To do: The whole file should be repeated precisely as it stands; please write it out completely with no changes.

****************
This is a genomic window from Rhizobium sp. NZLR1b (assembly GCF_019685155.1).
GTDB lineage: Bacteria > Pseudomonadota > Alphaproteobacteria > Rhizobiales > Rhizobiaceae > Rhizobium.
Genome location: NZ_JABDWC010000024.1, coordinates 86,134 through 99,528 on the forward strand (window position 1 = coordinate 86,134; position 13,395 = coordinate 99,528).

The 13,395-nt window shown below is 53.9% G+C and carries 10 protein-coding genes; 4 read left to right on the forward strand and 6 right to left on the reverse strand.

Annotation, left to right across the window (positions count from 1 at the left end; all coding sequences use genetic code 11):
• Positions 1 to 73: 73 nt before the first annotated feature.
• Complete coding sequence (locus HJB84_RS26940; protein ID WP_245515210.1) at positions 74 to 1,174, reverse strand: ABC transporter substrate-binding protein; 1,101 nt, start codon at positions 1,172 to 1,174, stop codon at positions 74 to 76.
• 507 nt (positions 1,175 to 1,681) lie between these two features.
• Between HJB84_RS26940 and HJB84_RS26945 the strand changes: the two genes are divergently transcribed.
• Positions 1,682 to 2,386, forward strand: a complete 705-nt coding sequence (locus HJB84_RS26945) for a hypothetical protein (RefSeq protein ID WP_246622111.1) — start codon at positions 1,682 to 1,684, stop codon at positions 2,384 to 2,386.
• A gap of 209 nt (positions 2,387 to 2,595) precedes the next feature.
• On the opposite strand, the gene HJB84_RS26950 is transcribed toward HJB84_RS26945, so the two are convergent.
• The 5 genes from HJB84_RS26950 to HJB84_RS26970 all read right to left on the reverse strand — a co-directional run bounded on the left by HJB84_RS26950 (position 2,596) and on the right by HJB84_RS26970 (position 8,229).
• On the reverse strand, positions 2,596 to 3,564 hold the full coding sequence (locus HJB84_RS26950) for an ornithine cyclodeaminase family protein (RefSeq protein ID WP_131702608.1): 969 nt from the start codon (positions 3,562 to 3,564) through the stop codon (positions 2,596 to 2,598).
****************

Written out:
This is a genomic window from Rhizobium sp. NZLR1b (assembly GCF_019685155.1).
GTDB lineage: Bacteria > Pseudomonadota > Alphaproteobacteria > Rhizobiales > Rhizobiaceae > Rhizobium.
Genome location: NZ_JABDWC010000024.1, coordinates 86,134 through 99,528 on the forward strand (window position 1 = coordinate 86,134; position 13,395 = coordinate 99,528).

The 13,395-nt window shown below is 53.9% G+C and carries 10 protein-coding genes; 4 read left to right on the forward strand and 6 right to left on the reverse strand.

Annotation, left to right across the window (positions count from 1 at the left end; all coding sequences use genetic code 11):
• Positions 1 to 73: 73 nt before the first annotated feature.
• Complete coding sequence (locus HJB84_RS26940; protein ID WP_245515210.1) at positions 74 to 1,174, reverse strand: ABC transporter substrate-binding protein; 1,101 nt, start codon at positions 1,172 to 1,174, stop codon at positions 74 to 76.
• 507 nt (positions 1,175 to 1,681) lie between these two features.
• Between HJB84_RS26940 and HJB84_RS26945 the strand changes: the two genes are divergently transcribed.
• Positions 1,682 to 2,386, forward strand: a complete 705-nt coding sequence (locus HJB84_RS26945) for a hypothetical protein (RefSeq protein ID WP_246622111.1) — start codon at positions 1,682 to 1,684, stop codon at positions 2,384 to 2,386.
• A gap of 209 nt (positions 2,387 to 2,595) precedes the next feature.
• On the opposite strand, the gene HJB84_RS26950 is transcribed toward HJB84_RS26945, so the two are convergent.
• The 5 genes from HJB84_RS26950 to HJB84_RS26970 all read right to left on the reverse strand — a co-directional run bounded on the left by HJB84_RS26950 (position 2,596) and on the right by HJB84_RS26970 (position 8,229).
• On the reverse strand, positions 2,596 to 3,564 hold the full coding sequence (locus HJB84_RS26950) for an ornithine cyclodeaminase family protein (RefSeq protein ID WP_131702608.1): 969 nt from the start codon (positions 3,562 to 3,564) through the stop codon (positions 2,596 to 2,598).